Origin of Life: Early Cells Emerging from Deep-Sea Hydrothermal Springs

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Close-up of bubbles from the Champagne hydrothermal vent site at Eifuku, a submarine volcano. (U.S. National Oceanic and Atmospheric Administration)

Unraveling the mystery of life’s origins over 3.5 billion years ago remains a scientific challenge. A recent study lends credence to the notion that essential elements of our earliest forebears originated from processes linked to age-old hydrothermal vents.

Among a cell’s distinctive traits, a prominent one is its lipid membrane, establishing a boundary that concentrates biochemistry internally while safeguarding it from external disorder.

Through blending hydrogen, bicarbonate, and iron-rich magnetite in a simulated ancient seawater environment, scientists from Newcastle University in the UK discovered the ability to produce a variety of organic compounds. This includes a set of long-chain fatty acids.

The researchers note that these extended-chain fatty acids are promising contenders for the creation of the Earth’s initial cell membranes. However, their precise origins still linger in obscurity.

Central to life’s inception are cellular compartments, crucial for isolating internal chemistry from the external environment, says lead author Graham Purvis, a postdoctoral research associate at Durham University.

These compartments were instrumental in fostering life-sustaining reactions by concentrating chemicals and facilitating energy production, he adds, potentially serving as the cornerstone of life’s earliest moments.

Many consider hydrothermal vents to be a probable environment for those initial moments, owing to their essential mix of heat and chemical components crucial for abiogenesis.

A black smoker at a mid-ocean ridge hydrothermal vent. (Photo: NOAA)

In a laboratory setting, the scientists replicated essential chemical characteristics of Earth’s ancient oceans, along with heated alkaline water designed to simulate the discharge from specific hydrothermal vents.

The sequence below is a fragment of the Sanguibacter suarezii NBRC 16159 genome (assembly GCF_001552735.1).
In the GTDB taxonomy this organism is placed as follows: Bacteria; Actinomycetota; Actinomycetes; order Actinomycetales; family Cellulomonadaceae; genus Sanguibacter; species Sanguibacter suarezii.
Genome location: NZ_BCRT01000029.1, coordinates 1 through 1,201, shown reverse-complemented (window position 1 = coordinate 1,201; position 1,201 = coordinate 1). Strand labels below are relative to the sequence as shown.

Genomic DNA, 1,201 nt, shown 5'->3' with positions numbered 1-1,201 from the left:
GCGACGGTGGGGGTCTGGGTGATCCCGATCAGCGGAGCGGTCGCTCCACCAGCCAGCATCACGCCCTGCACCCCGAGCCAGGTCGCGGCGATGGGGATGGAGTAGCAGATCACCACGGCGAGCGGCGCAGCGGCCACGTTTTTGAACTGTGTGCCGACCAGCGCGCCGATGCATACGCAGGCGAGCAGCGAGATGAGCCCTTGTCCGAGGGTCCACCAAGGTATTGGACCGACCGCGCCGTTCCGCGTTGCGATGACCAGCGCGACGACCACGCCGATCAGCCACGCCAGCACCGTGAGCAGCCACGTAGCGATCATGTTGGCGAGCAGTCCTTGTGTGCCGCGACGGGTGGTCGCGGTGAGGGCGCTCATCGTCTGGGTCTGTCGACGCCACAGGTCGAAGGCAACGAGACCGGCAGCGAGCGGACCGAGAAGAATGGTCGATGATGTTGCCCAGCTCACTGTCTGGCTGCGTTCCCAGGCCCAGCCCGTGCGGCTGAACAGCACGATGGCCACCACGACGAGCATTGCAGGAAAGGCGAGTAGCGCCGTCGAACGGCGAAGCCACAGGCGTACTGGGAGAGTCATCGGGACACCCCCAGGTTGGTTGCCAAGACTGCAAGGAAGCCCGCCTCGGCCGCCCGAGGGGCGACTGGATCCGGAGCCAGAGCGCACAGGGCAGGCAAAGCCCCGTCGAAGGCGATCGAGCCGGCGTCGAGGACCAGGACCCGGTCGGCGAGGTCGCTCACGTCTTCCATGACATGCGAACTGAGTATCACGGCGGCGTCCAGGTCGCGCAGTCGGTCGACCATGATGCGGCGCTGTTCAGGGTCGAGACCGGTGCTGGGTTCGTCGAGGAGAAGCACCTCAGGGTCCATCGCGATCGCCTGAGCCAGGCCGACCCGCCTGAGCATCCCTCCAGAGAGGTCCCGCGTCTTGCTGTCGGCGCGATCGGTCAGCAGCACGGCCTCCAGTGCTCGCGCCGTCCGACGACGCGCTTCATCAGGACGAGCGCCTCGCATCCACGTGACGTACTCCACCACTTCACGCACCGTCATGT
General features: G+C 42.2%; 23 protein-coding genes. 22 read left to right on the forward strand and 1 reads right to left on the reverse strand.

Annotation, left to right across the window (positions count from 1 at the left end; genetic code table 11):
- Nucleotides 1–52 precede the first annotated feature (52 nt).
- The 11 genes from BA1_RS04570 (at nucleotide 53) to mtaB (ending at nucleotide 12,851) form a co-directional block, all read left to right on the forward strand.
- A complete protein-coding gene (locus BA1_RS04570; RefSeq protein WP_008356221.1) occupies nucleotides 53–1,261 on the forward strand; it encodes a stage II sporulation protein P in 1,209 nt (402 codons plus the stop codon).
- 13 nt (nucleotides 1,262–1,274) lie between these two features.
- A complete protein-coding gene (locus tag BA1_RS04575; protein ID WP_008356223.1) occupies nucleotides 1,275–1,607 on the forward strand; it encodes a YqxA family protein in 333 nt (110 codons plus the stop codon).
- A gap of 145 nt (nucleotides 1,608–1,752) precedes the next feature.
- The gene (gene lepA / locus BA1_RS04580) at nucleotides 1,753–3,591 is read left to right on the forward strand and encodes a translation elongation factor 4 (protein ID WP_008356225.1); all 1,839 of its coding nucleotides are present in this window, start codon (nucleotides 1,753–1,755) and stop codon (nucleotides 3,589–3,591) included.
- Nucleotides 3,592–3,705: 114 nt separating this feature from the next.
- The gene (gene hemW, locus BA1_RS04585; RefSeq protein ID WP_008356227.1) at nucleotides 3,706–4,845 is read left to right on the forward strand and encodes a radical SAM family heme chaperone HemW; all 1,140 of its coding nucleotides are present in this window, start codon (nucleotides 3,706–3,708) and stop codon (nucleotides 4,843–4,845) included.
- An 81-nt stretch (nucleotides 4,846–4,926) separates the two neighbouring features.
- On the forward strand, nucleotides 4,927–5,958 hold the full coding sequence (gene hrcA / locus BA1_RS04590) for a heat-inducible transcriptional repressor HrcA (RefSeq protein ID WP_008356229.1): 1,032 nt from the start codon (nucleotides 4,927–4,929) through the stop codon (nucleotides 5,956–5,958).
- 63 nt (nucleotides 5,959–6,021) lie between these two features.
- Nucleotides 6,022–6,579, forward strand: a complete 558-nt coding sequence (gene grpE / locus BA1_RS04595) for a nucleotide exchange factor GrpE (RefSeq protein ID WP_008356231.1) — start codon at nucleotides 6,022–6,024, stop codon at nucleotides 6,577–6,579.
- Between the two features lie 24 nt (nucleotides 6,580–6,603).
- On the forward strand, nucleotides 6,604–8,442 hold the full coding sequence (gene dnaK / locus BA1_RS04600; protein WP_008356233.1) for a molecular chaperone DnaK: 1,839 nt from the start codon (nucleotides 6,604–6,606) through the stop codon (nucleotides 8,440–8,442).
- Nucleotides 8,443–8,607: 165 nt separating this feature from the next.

Combining hydrogen-rich fluids with CO2-rich seawater in the presence of magnetite, an iron-rich mineral available on Earth during that era, was part of their experimentation.

Extending up to 18 carbon atoms, the produced fatty acids exhibit distinct sections with hydrophilic (water-attracting) or hydrophobic (water-repelling) properties. This grants them the significant capability to spontaneously create organic ‘pockets’ in aquatic surroundings.

After conditions near ancient hydrothermal vents generated the necessary fatty acids for cell membrane formation, these membranes might have become entwined in the larger biochemical narrative that ultimately bestowed life upon Earth, as described by the authors.

While the details of the ancient narrative remain sparse, studies such as this one play a crucial role in bringing the puzzle pieces closer together.

The development of cell membranes marked a pivotal moment in Earth’s past. Despite numerous unanswered questions, this provides a captivating recreation of the plausible scenario for how it might have transpired.

We think that this research may provide the first step in how life originated on our planet, says Jon Telling, a biochemist at Newcastle University.

Research in our laboratory now continues on determining the second key step,” he adds, and shedding more light on “the first potential ‘protocells’ that went on to form the first cellular life.

Beyond its significance for comprehending life on Earth, the researchers highlight that analogous reactions leading to membrane formation might be occurring in extraterrestrial oceans. This includes the icy moons like Europa and Enceladus.

The findings were documented in the journal Communications Earth & Environment.